For today’s Critical Issues Report, PERF Executive Director Chuck Wexler spoke with FBI Director Christopher Wray about some of the issues facing police, including increases in homicides, shootings, and many forms of cybercrime.

Chuck Wexler: Have the past eight months been as crazy for you as they have been for local police chiefs and sheriffs?

Director Christopher Wray: It has been crazy. We have a lot of the same concerns that they do, and we have our own share of concerns as well.

I said to somebody recently that if a year ago somebody had said they had an idea for an episode of the show FBI that included a global pandemic and a wave of unrest and violence, you would’ve said they needed to come up with a more credible plotline. And yet here we are now at the end of October having lived it.

Wexler: And we’re hoping for a Hollywood ending. Many local agencies are seeing an increase in homicides and shootings. Are you seeing anything on the national level that may be driving this?

Director Wray: The first thing I would say is that it’s been hard to get definitive data or information that explains the dramatic increase over the last few months. But we have talked about a lot of things internally. Anecdotally and based on our conversations with our partners, we have observed some things.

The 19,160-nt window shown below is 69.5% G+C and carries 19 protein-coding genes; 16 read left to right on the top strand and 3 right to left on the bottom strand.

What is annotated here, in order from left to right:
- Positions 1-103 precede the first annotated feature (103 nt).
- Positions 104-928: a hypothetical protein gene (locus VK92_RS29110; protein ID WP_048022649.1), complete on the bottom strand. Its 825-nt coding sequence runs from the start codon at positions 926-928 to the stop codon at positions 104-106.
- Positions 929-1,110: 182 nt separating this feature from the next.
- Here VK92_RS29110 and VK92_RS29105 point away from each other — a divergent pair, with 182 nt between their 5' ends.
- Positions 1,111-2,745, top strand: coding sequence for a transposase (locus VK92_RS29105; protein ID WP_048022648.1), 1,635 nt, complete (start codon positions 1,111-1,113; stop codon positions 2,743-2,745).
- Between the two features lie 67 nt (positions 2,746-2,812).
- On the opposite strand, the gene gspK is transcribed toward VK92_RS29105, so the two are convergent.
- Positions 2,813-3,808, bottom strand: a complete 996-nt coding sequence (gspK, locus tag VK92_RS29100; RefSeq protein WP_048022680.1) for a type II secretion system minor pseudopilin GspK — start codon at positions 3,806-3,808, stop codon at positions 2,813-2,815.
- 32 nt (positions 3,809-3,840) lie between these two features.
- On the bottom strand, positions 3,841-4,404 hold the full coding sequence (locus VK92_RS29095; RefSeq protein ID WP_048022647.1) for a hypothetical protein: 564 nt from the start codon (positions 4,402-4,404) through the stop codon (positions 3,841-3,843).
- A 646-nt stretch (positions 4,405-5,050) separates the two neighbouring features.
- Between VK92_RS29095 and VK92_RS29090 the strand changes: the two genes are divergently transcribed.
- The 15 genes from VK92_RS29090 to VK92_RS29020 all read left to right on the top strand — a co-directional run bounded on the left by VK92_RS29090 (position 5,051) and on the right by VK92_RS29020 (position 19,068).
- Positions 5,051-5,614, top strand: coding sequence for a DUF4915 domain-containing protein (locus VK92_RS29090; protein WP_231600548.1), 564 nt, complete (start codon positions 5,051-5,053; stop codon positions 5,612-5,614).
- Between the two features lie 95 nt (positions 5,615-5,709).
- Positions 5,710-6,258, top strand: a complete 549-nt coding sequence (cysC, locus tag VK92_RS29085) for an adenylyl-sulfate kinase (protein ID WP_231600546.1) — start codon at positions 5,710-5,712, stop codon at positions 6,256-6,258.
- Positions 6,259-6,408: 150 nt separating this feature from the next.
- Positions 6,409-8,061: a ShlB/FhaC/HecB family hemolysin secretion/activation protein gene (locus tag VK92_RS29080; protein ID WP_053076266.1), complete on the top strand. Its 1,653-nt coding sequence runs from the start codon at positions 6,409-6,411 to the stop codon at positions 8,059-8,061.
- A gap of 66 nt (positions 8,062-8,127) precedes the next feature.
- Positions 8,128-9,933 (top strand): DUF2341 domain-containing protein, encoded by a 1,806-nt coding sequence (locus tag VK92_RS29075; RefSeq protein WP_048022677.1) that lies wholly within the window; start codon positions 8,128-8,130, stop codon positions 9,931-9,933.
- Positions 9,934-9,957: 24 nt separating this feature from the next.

As we all know, historically shootings and homicides have increased during the spring and summer. But there’s obviously more than that going on here.

There are a few things that have come to the fore for us. COVID has led to the reality that a lot of correctional facilities have had to release prisoners who they probably otherwise would not have released. That’s on top of jurisdictions around the country that have engaged in different attempts at bail reform and releases that have occurred in jails too. At least anecdotally there does seem to be people out on the street who otherwise would not be out, committing crimes that otherwise would not have occurred.

I think another factor is the effect COVID has had on police departments. They’re out doing their jobs, but they have a higher positivity rate because they are exposed to greater risks. Then you have people sidelined in departments that may already have been struggling and somewhat understaffed. And you have to manage your workforce in a way that’s mindful of social distancing, quarantines, and everything else. So that may have created at least a perception and, in some places, maybe a reality of a less visible law enforcement presence out on the streets, which may have created a perception of a window of opportunity for violent criminals.

Wexler: There are reports that gun sales have increased. Is that a concern for the FBI?

Director Wray: We have had a dramatic increase in NICS checks. I think the seven busiest NICS periods in history have all been this year. That would be consistent with an increase in gun sales.

Wexler: Are you seeing an increase in cybercrime?